Like many others in Berlin, I am so consumed with life inside the ring that it is what I picture when I attempt to describe it to other people, or even when I picture it myself. There are 12 districts in Berlin but my “map of Berlin” is so narrowly defined by the districts in which I live (Kreuzberg), work (Mitte), and play (the aforementioned, plus Neukölln, Friedrichshain, and Prenzlauer Berg).
It has now been more than a year since I moved here and with my recent influx of summer visitors from the states, I have had a lot of questions and revelations, both while playing tour guide and while sharing my experiences in general, about what Berlin is really like. I show the Berlin that I know and love to my friends, and although every once in awhile I venture beyond it (to Potsdam, or Oranienburg), there are many parts of the city I don’t know very well, and a handful I’ve never even stepped foot in.
Marzahn is one such place. One of the boroughs furthest to the East, I had never even heard anything substantial about it until I read a blog post about Ian and Ebe’s trek into parts unknown. This generated some interest for me, and I mentioned it as an aside to M., noting that I would like to pay a visit to Gärten der Welt sometime.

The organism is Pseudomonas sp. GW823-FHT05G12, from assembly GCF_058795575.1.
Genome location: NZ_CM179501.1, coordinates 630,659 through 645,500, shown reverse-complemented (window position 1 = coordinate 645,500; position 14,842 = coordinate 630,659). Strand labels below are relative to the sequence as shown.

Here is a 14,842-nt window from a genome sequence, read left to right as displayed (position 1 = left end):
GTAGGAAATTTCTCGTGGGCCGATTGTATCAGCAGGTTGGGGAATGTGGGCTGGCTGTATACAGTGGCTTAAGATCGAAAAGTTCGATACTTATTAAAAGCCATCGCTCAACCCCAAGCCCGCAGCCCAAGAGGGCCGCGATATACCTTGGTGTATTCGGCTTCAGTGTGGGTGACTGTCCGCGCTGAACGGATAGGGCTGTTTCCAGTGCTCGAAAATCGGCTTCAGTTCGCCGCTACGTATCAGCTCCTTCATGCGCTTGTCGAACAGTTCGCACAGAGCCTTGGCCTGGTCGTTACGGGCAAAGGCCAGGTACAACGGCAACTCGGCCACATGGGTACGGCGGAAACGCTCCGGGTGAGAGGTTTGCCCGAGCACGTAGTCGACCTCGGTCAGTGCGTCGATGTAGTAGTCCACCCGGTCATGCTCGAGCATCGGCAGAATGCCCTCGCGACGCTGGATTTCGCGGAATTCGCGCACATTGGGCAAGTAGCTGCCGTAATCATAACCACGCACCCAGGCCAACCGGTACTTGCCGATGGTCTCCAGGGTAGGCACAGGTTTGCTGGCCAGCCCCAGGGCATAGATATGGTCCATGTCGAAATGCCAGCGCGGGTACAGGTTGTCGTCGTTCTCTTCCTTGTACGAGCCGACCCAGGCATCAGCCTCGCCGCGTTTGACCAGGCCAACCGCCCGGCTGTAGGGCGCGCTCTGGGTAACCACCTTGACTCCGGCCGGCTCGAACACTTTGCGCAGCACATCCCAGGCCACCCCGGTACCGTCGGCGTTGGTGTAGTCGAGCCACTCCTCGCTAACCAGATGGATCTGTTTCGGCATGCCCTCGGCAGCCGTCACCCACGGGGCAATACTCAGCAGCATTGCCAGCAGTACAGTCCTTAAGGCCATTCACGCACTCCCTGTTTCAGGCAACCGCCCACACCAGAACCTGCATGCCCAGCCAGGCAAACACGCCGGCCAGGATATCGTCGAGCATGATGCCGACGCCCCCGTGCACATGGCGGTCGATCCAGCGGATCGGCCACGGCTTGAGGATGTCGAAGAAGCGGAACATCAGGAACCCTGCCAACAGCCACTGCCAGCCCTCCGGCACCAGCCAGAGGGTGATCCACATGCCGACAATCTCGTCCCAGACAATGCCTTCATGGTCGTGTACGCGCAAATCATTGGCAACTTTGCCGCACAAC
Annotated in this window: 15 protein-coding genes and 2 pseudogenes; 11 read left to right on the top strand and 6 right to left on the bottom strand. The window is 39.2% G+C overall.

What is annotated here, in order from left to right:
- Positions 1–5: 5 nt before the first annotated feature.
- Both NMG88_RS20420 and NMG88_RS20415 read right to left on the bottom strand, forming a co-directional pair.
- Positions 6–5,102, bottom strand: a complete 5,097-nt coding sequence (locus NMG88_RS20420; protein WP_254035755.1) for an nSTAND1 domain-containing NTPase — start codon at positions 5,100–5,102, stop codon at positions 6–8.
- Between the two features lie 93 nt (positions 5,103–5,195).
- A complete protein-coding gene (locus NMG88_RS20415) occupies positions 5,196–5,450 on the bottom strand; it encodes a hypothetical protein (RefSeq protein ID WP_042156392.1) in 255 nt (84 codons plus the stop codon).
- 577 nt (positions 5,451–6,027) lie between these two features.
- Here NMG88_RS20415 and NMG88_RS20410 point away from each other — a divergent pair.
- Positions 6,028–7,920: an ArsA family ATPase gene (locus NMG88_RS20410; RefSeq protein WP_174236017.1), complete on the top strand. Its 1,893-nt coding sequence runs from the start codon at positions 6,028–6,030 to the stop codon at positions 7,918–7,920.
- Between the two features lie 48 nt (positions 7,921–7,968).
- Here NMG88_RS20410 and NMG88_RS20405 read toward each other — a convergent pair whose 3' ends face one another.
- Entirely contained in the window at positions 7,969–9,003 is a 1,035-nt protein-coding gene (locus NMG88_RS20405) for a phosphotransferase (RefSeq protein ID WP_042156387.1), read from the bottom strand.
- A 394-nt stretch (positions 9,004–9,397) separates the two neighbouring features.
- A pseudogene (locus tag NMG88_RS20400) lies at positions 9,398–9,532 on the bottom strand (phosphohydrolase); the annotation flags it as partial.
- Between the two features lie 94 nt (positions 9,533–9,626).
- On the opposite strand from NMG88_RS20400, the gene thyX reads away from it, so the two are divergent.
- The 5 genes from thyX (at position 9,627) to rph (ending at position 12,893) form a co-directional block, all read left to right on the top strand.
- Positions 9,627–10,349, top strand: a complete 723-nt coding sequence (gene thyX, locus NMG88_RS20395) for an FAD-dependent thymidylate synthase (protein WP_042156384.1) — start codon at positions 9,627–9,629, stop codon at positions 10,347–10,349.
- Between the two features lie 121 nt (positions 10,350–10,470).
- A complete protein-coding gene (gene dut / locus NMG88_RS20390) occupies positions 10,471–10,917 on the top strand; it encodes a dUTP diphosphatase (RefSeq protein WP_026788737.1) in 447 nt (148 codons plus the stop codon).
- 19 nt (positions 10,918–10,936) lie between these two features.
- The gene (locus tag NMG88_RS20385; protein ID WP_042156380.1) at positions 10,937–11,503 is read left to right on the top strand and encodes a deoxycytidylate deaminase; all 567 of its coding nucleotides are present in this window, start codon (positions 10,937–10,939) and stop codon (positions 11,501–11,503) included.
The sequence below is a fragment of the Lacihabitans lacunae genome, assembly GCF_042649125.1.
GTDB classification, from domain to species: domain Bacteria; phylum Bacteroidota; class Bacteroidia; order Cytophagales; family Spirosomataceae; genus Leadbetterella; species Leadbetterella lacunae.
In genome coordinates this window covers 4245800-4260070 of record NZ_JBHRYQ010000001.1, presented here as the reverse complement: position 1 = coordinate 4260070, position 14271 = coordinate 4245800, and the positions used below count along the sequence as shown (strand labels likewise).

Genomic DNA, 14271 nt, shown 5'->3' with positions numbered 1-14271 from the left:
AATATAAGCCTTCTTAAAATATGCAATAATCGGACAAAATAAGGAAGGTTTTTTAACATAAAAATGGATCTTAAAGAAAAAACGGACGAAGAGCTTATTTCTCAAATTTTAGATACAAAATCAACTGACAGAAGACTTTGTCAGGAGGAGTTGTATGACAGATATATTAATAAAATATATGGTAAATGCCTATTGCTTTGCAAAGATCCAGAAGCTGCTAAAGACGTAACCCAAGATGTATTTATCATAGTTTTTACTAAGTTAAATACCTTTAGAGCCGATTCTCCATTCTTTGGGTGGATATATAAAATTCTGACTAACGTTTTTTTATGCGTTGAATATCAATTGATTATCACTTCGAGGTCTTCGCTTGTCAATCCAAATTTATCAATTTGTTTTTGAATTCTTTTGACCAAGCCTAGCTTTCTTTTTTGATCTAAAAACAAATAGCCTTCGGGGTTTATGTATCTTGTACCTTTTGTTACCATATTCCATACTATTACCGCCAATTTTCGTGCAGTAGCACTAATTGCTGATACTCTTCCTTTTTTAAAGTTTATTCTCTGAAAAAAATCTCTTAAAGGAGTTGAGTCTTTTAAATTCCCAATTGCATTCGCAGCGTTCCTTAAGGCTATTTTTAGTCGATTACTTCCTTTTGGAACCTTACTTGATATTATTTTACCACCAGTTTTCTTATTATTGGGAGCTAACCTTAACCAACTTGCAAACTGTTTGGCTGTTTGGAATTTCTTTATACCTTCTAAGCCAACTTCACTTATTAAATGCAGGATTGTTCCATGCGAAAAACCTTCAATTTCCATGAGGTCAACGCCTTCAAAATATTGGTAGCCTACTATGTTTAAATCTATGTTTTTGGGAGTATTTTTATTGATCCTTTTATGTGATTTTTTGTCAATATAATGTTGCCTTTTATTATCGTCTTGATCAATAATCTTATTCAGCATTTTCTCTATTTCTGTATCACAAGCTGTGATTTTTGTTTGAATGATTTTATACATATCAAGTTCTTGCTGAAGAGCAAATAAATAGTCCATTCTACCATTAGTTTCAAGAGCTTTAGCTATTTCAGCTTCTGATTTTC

So this past weekend, when we were visited by wonderful weather (sunny, clear skies, warm but not too warm), M. suggested we spend our Sunday paying a visit to this district. Although I would have loved to bike there, it was an hour-long trip from our flat in Kreuzberg (which means the bike ride would have been 45 minutes or so) and we had gotten a late start to our day, so we opted to take the train out.
After packing some snacks, water, and the camera, we dropped €7 on an AB weekly Fahrscheine from the guys who hang around at our station (because seriously, eff the BVG) and began the trek out there. The actual train ride itself from Warschauer Straße is only 15 minutes, but because of transferring and taking a bus, it ended up being a longer journey than that.